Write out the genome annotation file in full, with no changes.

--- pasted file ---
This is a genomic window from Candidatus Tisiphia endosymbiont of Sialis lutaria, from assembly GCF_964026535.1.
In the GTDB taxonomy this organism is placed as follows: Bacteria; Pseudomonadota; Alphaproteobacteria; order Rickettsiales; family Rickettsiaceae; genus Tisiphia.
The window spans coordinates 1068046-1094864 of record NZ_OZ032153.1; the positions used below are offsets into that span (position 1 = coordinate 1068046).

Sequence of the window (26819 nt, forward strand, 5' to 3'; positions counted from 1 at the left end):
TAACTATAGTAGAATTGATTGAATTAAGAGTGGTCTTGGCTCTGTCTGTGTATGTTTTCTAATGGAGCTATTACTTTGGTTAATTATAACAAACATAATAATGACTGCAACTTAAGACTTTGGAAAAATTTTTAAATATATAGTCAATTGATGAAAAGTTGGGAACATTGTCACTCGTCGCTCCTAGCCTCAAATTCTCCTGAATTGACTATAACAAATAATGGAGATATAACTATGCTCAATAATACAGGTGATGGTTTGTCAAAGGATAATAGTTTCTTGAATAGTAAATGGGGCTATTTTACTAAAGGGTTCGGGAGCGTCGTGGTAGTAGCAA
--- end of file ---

This is a genomic window from Candidatus Tisiphia endosymbiont of Sialis lutaria, from assembly GCF_964026535.1.
In the GTDB taxonomy this organism is placed as follows: Bacteria; Pseudomonadota; Alphaproteobacteria; order Rickettsiales; family Rickettsiaceae; genus Tisiphia.
The window spans coordinates 1068046-1094864 of record NZ_OZ032153.1; the positions used below are offsets into that span (position 1 = coordinate 1068046).

Sequence of the window (26819 nt, forward strand, 5' to 3'; positions counted from 1 at the left end):
TAACTATAGTAGAATTGATTGAATTAAGAGTGGTCTTGGCTCTGTCTGTGTATGTTTTCTAATGGAGCTATTACTTTGGTTAATTATAACAAACATAATAATGACTGCAACTTAAGACTTTGGAAAAATTTTTAAATATATAGTCAATTGATGAAAAGTTGGGAACATTGTCACTCGTCGCTCCTAGCCTCAAATTCTCCTGAATTGACTATAACAAATAATGGAGATATAACTATGCTCAATAATACAGGTGATGGTTTGTCAAAGGATAATAGTTTCTTGAATAGTAAATGGGGCTATTTTACTAAAGGGTTCGGGAGCGTCGTGGTAGTAGCAA